Once we returned to the cars and said our goodbyes I immediately set out to revert the Rebel XTi to my preferred settings so that said camera would be ready-to-go at a moments notice, as is its typical usage. Except for one thing: I forgot to switch back to RAW.

Damn it! Damn it! Damn it! Damn it!

And I’m all “damn it, damn it, damn it,” because I took a quick trip today to a park which I had not yet visited: Charleston Falls Preserve (part of the Miami County Park District, Ohio). I called it a recce and as such wasn’t going to bring any camera, but at the last moment elected to bring along the ready-to-go Rebel. And I’m glad I did. I may have obtained a handful of decent photos from the excursion, but it was when I was only minutes away from the end of the trail (the return leg as I had been in the park for about 2-hours by then) when I realized that I had been shooting in JPEG all day!

Don’t get me wrong…there’s nothing really wrong with shooting in JPEG. Lots of folks never do anything but shoot in JPEG and they take awesome shots! That said, I much prefer shooting in RAW because it allows me greater control over the final product and, perhaps most importantly, allows me to sometimes salvage photos that might have been designated to the round file otherwise.

Damn it.

Sometimes a picture is just a picture

When I first began snapping pictures with my lovely, lovely Canon 40D (did I mention it’s lovely?), I horded every image file as if it were the only thing standing between me and certain death. Every image was a masterpiece of lighting, composition, framing, colour management, blah, blah, blah. Well……the truth is that most of those early pictures were, at best, okay. And that is being rather generous. But this shouldn’t come as a surprise to anyone who has moved up to a dSLR (or a super nice compact super-zoom) as there is a learning curve with the camera, forgetting completely about the learning curve that comes with the process of photography itself. But within a few weeks of blissful dSLR ownership I was struck by a certain problem: what do I do with all these image files?

For your consideration:

Wedding mausoleum (2)

A lovely picture, no? And no doubt it is a picture. And it was shot in both Canon’s RAW format as well as JPEG. So what do I do with these files once I get home and upload them to my computer? It was a keeper (as not all were from this particular shoot)….the JPEG version was good, but with the RAW file I could make some minor tweaks (to coin the phrase of a certain Flickr mate) and then convert to JPEG, thus making the from-camera JPEG moot. So what is one to do?

Well my solution was to delete the from-camera JPEG, edit the RAW image file, create a new JPEG from the RAW file and then upload that to Flickr. The nice thing about the RAW editing software I use for much of my workflow (Capture One 4) is that it doesn’t really alter my original RAW files, but creates a new file that tracks all my adjustments to each image file within a given folder. If I re-open an image file in Capture One 4 it displays with the afore-mentioned adjustments, but if I open the file in another app (say….Photoshop Elements) then I am once again working with the unaltered RAW file. Heck, if I want to start over completely all I need do is delete the Capture One 4 created file from the folder and there you go! But this isn’t really to what I was referring earlier. I really mean when do I keep the RAW file and when do I only keep a JPEG (either from-camera or generated from the RAW file)?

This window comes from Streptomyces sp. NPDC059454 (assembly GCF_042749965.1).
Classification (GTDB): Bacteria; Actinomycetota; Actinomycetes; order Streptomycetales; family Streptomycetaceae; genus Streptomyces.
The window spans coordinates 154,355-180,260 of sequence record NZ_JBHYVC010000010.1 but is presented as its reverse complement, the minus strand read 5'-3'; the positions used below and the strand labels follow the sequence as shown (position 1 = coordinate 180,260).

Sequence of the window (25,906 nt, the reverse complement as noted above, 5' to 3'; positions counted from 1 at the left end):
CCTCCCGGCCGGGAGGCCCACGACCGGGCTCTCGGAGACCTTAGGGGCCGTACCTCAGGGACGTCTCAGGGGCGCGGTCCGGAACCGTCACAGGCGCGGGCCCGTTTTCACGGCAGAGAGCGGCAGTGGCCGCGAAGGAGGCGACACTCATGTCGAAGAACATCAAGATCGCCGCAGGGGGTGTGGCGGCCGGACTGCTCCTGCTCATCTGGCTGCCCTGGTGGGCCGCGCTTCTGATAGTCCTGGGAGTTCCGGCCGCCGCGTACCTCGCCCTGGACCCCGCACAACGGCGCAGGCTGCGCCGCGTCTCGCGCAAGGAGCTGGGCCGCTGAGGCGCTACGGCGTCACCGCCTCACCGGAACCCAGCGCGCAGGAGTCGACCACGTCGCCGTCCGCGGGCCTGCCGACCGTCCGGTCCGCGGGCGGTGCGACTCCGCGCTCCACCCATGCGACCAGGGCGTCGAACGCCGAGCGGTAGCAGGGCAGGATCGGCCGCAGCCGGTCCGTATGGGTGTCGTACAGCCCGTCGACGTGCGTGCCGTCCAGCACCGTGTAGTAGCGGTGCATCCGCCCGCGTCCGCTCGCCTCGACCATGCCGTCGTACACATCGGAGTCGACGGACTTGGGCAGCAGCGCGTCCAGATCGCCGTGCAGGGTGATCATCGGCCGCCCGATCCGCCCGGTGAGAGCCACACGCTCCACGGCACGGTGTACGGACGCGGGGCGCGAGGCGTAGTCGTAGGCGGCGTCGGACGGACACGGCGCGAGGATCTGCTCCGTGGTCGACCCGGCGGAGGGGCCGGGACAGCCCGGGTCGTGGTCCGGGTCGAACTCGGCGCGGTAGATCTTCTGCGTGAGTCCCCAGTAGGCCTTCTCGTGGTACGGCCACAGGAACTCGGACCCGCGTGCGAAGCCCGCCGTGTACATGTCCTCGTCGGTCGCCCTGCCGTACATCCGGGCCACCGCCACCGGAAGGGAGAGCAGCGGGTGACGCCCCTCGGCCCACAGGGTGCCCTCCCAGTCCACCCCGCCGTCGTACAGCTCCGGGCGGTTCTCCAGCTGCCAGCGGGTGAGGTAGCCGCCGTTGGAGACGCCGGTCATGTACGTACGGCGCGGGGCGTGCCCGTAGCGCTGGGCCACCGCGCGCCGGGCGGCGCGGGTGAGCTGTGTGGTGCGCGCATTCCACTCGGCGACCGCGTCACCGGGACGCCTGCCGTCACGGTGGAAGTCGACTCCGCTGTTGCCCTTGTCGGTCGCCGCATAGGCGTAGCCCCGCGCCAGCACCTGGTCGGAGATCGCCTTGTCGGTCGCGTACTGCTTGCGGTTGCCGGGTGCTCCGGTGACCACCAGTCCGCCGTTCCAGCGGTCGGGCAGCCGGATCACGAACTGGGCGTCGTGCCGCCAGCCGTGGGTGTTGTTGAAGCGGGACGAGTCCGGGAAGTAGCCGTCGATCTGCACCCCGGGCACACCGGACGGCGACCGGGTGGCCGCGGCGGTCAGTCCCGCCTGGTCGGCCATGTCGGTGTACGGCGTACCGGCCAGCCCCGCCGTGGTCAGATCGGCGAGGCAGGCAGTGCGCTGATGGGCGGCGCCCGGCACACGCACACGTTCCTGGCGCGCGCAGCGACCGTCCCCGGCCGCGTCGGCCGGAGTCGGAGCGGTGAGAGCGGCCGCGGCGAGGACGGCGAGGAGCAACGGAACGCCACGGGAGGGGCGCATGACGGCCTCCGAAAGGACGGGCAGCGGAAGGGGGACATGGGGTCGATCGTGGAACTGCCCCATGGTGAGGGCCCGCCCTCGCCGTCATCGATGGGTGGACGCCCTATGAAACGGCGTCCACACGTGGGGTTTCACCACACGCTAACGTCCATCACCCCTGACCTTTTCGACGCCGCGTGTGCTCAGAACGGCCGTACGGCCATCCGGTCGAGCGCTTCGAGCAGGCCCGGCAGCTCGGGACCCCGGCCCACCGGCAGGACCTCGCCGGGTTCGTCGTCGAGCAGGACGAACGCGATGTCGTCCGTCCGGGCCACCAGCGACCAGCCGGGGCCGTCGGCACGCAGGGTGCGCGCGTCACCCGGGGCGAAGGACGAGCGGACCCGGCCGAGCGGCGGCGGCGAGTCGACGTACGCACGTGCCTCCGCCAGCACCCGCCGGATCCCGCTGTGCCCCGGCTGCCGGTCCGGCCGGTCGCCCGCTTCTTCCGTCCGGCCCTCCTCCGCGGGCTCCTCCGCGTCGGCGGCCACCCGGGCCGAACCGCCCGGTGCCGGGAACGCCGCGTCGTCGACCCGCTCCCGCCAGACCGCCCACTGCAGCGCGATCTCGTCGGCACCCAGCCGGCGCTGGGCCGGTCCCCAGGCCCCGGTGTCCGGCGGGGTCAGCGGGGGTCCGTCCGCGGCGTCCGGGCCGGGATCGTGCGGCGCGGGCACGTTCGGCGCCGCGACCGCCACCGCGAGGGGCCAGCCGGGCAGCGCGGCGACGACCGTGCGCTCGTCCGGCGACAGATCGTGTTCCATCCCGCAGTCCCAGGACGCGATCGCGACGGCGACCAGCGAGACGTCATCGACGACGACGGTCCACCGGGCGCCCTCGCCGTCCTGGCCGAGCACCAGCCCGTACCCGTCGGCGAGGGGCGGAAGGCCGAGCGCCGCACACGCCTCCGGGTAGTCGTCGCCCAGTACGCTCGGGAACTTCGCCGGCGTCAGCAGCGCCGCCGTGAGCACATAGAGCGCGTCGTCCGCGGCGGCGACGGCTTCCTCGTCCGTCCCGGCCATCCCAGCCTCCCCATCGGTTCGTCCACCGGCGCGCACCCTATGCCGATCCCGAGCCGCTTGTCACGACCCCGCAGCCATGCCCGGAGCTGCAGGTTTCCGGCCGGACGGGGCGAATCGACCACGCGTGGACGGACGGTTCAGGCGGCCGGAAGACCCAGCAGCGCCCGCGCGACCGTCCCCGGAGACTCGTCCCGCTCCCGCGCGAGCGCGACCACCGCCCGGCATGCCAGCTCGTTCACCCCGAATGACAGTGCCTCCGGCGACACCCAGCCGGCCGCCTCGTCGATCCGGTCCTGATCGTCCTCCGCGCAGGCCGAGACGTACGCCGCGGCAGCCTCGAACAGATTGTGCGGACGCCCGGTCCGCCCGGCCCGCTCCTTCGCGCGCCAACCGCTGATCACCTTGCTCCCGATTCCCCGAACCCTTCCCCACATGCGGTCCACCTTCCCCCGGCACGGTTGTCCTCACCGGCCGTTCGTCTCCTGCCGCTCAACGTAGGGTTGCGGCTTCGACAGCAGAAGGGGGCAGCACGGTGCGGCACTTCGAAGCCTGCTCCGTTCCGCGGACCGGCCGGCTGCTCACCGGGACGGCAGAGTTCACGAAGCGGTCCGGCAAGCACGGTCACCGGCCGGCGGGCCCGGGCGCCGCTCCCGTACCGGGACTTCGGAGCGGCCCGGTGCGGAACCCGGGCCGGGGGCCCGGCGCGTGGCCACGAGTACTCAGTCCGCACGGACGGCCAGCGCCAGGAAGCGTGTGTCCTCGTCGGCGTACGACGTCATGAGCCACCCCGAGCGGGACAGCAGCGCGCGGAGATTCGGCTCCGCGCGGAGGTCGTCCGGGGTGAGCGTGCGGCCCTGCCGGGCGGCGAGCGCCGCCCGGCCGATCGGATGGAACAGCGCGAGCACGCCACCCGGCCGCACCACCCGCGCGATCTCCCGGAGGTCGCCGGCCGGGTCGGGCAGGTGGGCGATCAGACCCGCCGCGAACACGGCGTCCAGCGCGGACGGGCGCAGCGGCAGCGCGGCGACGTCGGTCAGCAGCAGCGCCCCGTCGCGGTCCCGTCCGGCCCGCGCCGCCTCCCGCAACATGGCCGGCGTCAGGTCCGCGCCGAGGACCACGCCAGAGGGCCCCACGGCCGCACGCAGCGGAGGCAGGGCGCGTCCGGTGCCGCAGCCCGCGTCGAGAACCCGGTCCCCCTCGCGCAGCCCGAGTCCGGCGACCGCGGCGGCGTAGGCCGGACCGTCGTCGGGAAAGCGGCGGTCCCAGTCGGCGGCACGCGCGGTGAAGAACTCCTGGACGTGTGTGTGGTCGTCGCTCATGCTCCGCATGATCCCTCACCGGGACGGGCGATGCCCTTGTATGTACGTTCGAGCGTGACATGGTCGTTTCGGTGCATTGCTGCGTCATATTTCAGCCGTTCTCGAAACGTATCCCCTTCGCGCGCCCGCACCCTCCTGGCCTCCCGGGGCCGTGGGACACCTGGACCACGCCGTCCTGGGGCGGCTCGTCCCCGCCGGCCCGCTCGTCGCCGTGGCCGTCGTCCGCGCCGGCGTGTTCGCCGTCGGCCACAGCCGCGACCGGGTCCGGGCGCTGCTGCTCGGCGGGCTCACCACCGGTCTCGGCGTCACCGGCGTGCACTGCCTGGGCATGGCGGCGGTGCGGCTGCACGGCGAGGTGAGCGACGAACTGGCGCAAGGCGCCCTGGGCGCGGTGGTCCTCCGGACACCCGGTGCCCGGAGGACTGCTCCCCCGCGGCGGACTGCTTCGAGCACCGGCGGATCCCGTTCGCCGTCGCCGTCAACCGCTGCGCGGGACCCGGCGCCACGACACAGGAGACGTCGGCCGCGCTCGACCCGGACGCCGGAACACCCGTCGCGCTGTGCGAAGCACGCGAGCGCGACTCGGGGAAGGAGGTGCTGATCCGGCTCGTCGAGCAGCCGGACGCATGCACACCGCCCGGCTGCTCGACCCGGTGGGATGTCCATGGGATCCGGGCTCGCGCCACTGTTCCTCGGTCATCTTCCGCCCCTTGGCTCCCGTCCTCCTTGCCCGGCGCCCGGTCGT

For me I look at my image files in the context of “What was my intent?” Was I trying to do something interesting or was I trying hard to make a better picture, or was I simply pointing and shooting and thus creating a record of a moment in time that I wish to have? I guess I could split this concept in a different manner….the creative/working hard for a better picture side wants to use the Canon 40D, while the record-creating side can use the 40D, but would have been just as happy with the Canon A630 point-n-shoot. I do not usually carry both cameras with me, so I often end up using the 40D for point-n-shoot situation photographs like the image above and the one below.

BBQ at Aunt Linda's (5)

Maybe it sounds like a bit of a strange way to do things, but I’m finding that it works well enough for me. I keep two folders on my computer: one for images that are simply records of a moment in time and one for everything else (hoping that ‘everything else’ are better or more interesting pictures). I really don’t know if this is such a great system, but one must have a system otherwise their picture collection will become completely unmanageable. And isn’t that the real kick in the head? Because even if you do have a system, if you find or discover one that may work better there isn’t much change of making the change because it could involve so much work as to make it unfeasible.

Isn’t that a warm and fuzzy feeling?